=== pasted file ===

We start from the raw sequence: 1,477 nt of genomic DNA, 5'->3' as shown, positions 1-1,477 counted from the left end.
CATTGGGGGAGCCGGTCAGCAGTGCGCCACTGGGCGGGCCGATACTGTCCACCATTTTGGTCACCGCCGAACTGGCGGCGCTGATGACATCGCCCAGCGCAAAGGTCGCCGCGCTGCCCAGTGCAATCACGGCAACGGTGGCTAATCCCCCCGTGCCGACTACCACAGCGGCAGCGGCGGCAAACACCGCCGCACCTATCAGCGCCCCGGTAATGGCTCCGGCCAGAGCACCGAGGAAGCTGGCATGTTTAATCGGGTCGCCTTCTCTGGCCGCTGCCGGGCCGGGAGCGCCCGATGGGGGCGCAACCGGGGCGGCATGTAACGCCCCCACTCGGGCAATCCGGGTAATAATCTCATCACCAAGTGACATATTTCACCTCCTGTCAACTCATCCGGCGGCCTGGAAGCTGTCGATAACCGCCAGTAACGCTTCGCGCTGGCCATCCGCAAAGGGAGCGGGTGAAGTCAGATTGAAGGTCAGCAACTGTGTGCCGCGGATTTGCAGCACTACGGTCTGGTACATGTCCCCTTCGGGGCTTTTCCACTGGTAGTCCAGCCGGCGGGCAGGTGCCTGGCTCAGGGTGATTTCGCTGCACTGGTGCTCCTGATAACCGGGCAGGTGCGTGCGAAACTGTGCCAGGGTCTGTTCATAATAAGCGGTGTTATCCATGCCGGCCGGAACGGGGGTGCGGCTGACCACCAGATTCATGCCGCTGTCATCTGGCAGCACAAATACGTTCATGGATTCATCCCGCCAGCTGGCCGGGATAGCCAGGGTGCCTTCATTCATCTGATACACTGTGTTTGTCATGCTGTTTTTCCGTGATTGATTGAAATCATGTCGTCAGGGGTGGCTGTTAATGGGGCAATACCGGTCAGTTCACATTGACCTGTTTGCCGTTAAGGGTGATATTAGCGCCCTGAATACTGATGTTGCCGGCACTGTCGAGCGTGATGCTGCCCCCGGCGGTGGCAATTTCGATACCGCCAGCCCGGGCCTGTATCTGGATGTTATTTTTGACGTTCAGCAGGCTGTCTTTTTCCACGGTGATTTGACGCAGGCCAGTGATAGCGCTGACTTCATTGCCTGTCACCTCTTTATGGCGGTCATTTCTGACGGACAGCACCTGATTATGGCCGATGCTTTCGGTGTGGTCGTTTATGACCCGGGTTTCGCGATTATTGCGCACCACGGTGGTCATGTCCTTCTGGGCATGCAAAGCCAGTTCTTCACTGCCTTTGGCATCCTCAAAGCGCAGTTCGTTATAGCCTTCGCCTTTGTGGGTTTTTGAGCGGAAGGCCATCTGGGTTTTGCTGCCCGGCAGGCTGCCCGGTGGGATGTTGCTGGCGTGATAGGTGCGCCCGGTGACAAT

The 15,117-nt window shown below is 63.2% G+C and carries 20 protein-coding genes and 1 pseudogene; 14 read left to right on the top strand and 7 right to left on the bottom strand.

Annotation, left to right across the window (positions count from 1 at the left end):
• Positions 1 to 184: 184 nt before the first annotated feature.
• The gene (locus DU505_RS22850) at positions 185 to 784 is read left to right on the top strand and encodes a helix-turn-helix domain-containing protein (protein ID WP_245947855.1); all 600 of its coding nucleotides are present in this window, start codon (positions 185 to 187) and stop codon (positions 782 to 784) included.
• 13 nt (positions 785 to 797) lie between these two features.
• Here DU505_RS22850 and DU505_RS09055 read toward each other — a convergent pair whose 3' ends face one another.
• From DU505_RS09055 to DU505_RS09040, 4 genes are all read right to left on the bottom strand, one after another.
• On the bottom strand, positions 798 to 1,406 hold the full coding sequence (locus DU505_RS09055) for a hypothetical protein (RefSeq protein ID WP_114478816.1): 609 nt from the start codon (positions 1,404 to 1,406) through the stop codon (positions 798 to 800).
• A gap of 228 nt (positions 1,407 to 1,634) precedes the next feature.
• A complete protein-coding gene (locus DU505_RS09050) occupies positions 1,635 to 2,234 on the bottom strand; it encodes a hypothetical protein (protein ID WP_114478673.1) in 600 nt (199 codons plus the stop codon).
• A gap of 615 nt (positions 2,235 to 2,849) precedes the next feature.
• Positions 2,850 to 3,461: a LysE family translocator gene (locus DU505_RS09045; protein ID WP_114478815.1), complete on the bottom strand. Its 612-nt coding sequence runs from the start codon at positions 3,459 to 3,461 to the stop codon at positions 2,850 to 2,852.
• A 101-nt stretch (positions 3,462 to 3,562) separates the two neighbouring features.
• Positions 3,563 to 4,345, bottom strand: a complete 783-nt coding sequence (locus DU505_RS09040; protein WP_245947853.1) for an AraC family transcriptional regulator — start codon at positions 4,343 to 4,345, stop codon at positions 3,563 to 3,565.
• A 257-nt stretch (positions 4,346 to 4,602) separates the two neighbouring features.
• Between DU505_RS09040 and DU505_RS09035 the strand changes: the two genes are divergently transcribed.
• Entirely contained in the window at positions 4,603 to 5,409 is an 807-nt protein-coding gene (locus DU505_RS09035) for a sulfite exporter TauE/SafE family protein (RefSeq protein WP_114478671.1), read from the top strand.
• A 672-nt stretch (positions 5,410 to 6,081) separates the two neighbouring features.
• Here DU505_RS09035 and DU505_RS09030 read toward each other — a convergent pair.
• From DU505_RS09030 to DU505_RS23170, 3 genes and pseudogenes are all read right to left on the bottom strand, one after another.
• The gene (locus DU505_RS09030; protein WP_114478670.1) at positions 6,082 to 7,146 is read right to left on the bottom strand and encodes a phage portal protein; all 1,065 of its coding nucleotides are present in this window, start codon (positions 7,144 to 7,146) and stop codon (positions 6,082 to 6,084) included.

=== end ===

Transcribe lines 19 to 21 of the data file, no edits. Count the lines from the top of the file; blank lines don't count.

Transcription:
• Entirely contained in the window at positions 4,603 to 5,409 is an 807-nt protein-coding gene (locus DU505_RS09035) for a sulfite exporter TauE/SafE family protein (RefSeq protein WP_114478671.1), read from the top strand.
• A 672-nt stretch (positions 5,410 to 6,081) separates the two neighbouring features.
• Here DU505_RS09035 and DU505_RS09030 read toward each other — a convergent pair.